I'm on sabbatical, this semester, and aim on finishing a book called, "Intellectual Privilege: Copyright, Common Law, and the Common Good." From the title alone, you can guess something of the line of argument I plan to take. Judging from your academic papers, and your blogging at "Against Monopoly," I imagine that you'll find my approach to copyright agreeable.

We had some interesting discussion of my observation that lawyers often are quite skeptical of IP. I found Tom's response quite interesting:

I don't doubt you're right that lawyers--or at least legal academics--prove more skeptical of IP than economists. And you may well be right that it's because people who work in the law know its limits so well. But I'd peg as a contributing cause something less commendable: a distrust of market processes. Among legal academics, at least, I find any invocation of property rights likely to raise skeptical replies. I guess I'm an odd bird in that regard, as I very much like property rights--*in tangibles.* Indeed, my criticisms of IP turn in part on my concern that they do not qualify as property rights, really, and that they might even weaken support for the real and chattle property rights that I so profoundly respect.

Attention, you law breakers (copyright law, that is)

Mike Masnick picks up on what is wrong with copyright law we are all constantly infringing link here. The story is so well told, I won't try to repeat it but it makes clear what a travesty that law and its interpretation and enforcement have become a total embarassment. Read it.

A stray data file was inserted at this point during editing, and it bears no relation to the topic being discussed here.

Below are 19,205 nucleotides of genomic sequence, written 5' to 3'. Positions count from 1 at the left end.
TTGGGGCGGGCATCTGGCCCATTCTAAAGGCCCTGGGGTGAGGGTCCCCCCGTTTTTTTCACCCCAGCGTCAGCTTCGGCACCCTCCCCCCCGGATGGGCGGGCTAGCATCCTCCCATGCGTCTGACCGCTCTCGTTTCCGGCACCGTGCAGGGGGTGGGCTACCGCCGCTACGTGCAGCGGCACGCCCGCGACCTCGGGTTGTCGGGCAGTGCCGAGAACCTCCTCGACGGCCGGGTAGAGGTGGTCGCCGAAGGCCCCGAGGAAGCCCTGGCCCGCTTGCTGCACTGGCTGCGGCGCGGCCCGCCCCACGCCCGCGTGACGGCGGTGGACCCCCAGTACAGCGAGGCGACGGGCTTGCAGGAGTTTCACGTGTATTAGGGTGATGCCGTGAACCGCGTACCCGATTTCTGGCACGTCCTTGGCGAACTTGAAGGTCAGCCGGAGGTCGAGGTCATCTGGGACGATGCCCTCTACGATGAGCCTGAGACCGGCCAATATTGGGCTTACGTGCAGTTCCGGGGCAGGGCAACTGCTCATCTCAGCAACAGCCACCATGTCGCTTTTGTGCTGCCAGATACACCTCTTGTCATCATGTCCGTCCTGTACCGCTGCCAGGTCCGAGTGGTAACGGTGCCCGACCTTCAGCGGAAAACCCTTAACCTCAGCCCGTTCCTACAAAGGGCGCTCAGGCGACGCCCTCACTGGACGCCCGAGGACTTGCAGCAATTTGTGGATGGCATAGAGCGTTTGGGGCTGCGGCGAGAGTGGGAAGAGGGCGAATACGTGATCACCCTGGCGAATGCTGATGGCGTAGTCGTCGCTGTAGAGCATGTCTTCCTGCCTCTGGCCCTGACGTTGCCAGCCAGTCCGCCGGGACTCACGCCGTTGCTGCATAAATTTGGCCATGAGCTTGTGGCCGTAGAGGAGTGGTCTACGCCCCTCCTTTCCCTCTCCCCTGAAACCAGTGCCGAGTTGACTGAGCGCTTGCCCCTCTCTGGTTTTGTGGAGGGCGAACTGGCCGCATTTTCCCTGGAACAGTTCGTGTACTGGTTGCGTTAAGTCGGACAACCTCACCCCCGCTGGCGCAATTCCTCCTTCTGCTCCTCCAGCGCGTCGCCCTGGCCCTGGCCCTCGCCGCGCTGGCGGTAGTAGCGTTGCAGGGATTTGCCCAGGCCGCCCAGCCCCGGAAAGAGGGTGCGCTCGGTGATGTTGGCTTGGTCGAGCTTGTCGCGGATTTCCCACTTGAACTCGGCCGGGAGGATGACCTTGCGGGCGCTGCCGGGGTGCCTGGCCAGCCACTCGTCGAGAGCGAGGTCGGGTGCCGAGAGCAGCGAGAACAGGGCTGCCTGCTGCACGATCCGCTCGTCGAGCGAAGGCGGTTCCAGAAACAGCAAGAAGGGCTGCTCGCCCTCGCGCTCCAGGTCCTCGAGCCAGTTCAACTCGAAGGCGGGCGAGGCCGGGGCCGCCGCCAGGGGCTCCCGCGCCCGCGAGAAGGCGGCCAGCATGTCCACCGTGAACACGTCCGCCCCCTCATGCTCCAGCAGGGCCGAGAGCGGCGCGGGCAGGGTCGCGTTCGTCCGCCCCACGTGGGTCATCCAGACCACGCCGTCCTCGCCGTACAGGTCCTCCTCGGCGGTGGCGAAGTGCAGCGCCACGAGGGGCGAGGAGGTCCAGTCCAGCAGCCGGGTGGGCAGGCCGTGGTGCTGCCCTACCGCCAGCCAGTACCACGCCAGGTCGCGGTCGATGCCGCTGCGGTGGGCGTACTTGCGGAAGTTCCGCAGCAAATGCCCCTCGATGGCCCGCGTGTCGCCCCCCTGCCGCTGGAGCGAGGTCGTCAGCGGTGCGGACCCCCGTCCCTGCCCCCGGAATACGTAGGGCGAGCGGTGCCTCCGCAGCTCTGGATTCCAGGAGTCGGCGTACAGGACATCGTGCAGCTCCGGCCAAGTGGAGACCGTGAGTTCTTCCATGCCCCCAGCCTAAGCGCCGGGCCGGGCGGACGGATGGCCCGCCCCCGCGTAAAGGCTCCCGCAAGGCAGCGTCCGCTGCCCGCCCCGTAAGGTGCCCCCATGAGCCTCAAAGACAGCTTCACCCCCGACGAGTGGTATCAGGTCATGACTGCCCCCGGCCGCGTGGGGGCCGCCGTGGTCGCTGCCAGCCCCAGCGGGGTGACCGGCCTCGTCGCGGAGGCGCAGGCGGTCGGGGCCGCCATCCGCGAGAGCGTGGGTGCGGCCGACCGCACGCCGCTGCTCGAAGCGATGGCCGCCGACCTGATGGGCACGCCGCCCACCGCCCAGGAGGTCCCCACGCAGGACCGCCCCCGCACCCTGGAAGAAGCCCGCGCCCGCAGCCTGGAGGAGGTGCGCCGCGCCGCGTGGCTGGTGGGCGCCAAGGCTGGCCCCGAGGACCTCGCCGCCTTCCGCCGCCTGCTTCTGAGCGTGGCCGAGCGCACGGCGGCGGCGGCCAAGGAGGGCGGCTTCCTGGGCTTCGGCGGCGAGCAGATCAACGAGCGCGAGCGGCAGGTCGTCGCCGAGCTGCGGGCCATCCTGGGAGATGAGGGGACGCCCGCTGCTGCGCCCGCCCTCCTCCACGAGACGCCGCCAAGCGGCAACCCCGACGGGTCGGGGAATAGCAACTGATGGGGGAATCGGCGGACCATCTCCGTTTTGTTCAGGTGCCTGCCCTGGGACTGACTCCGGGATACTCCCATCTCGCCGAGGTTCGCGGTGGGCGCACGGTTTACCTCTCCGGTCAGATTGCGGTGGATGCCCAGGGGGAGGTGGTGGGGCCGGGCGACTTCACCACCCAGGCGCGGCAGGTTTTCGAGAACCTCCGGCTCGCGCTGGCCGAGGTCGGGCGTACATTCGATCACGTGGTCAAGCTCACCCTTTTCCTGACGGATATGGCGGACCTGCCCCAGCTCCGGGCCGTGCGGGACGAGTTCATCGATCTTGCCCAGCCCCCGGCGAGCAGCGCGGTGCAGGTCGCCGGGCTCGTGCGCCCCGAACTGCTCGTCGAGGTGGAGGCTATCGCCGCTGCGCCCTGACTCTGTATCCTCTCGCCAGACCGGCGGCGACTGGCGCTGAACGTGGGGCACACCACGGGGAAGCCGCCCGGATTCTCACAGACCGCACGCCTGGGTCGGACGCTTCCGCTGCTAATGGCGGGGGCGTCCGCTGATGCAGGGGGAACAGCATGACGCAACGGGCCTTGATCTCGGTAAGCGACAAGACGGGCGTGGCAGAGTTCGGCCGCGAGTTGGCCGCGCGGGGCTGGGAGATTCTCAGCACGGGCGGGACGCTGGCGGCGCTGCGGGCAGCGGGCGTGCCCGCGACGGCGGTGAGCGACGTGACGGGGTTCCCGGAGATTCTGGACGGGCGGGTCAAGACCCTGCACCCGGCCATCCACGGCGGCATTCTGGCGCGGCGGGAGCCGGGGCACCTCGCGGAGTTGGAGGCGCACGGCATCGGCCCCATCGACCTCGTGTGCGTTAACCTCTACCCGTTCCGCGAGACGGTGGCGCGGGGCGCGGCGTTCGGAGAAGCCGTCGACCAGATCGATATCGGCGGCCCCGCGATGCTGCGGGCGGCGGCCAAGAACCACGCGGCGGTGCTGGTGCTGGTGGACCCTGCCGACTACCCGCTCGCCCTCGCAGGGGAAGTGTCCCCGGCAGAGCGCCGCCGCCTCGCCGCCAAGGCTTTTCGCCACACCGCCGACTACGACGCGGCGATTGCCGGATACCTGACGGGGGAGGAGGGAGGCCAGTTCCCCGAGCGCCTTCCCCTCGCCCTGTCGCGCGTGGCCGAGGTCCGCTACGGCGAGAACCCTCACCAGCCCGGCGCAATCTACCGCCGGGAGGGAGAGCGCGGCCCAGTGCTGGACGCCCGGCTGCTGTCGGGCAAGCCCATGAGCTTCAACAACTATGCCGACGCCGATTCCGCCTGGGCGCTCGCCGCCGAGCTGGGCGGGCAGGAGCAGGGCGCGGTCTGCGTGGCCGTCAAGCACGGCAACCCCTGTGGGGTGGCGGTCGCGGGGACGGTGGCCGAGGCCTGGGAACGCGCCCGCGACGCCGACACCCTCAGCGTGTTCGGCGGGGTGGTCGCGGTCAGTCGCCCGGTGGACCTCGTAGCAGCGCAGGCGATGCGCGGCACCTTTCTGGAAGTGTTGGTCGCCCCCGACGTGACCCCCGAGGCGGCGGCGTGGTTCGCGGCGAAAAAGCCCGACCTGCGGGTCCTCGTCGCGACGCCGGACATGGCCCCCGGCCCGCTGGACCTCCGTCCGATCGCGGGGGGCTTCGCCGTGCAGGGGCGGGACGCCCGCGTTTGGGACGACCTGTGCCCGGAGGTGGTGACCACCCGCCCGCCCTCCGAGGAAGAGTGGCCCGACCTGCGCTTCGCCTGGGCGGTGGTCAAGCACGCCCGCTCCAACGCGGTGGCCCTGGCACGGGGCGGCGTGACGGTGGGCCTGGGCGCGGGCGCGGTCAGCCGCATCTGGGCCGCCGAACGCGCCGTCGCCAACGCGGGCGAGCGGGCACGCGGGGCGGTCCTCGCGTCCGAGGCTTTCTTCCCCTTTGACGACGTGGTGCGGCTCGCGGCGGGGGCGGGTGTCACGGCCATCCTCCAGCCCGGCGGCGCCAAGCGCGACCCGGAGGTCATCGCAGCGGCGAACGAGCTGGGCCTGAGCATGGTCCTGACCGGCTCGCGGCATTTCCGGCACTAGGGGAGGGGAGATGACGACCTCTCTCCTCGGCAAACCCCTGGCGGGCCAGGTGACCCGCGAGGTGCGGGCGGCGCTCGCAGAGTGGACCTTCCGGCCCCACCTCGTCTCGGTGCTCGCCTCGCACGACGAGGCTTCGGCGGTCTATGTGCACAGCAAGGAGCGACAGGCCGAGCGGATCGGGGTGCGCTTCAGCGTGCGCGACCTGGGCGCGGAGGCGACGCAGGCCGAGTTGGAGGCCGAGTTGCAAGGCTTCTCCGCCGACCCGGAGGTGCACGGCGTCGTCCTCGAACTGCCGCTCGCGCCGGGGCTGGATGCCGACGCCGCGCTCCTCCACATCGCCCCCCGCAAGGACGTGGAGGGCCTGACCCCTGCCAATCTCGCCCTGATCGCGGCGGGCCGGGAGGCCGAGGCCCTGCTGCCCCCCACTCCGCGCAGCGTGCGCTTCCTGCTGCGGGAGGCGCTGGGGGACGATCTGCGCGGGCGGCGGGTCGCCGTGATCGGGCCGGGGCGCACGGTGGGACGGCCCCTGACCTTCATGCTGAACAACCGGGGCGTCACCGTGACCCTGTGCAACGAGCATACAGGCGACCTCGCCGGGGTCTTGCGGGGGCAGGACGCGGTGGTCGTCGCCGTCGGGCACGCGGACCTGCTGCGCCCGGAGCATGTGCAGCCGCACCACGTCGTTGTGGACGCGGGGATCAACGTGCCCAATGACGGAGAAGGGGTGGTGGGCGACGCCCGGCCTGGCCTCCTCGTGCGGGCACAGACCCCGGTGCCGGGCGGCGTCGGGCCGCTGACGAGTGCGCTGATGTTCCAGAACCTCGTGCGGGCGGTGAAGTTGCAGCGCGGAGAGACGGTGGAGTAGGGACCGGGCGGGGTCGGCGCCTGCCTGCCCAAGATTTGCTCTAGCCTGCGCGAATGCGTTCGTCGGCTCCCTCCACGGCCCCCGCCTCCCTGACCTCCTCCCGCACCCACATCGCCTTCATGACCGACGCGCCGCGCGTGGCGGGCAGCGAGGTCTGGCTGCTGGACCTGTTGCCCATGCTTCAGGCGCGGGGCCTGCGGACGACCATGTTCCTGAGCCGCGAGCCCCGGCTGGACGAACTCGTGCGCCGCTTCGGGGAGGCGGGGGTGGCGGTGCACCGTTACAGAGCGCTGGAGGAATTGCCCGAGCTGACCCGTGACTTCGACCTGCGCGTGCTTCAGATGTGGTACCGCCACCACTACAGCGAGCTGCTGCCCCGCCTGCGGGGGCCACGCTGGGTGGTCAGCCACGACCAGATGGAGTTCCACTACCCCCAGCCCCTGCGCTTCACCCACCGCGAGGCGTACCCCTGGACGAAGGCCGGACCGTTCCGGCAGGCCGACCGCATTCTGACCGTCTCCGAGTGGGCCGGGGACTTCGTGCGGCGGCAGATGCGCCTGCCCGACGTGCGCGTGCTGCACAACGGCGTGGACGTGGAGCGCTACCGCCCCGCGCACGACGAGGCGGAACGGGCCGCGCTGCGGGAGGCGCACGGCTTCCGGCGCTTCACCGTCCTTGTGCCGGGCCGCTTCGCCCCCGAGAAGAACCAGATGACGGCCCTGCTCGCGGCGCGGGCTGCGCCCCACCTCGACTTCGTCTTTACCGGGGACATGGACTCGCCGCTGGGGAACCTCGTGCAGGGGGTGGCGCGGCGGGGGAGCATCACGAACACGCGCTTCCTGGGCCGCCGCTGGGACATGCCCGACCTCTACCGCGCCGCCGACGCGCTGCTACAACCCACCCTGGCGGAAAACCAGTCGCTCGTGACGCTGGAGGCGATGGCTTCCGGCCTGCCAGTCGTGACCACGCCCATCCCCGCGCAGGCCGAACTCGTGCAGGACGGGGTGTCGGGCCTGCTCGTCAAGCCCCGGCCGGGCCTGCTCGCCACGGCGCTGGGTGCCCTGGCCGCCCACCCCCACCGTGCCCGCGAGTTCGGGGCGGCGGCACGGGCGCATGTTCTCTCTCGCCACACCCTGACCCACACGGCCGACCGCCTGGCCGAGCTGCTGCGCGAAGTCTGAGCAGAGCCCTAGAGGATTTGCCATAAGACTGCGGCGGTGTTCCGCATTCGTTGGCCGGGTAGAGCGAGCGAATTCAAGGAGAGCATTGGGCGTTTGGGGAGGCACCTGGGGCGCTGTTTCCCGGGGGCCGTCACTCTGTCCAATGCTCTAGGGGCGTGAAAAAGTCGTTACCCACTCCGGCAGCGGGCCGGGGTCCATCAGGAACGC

Tom Bell on 'Intellectual Privilege'

Tom Bell has a great work-in-progess book on Intellectual Property (which he convincingly argues should be renamed Intellectual 'Privilege' and not be confused with 'property').

Read it here.

Hat tip: Larry Lessig.

New Book on Copyright

by Lior Zemer, The Idea of Authorship in Copyright . It appears to endorse a Lockean model of copyright. If so, it enters a growing field, which includes Adam D. Moore's Intellectual Property and Information Control .

The Zemer book is mentioned by Siva Vaidhyanathan at his blog .

Volokh IP Round-up

In case you haven't been over to the Volokh Conspiracy this week, you are missing out on some great discussions, including -

James Madison's original views on IP.

The continued debate over misguided attempts to equate 'intellectual property' with real property as well as the early references to 'literary property'.

Sir William Blackstone's views on Copyright and Patents.

Good stuff for your reading pleasure.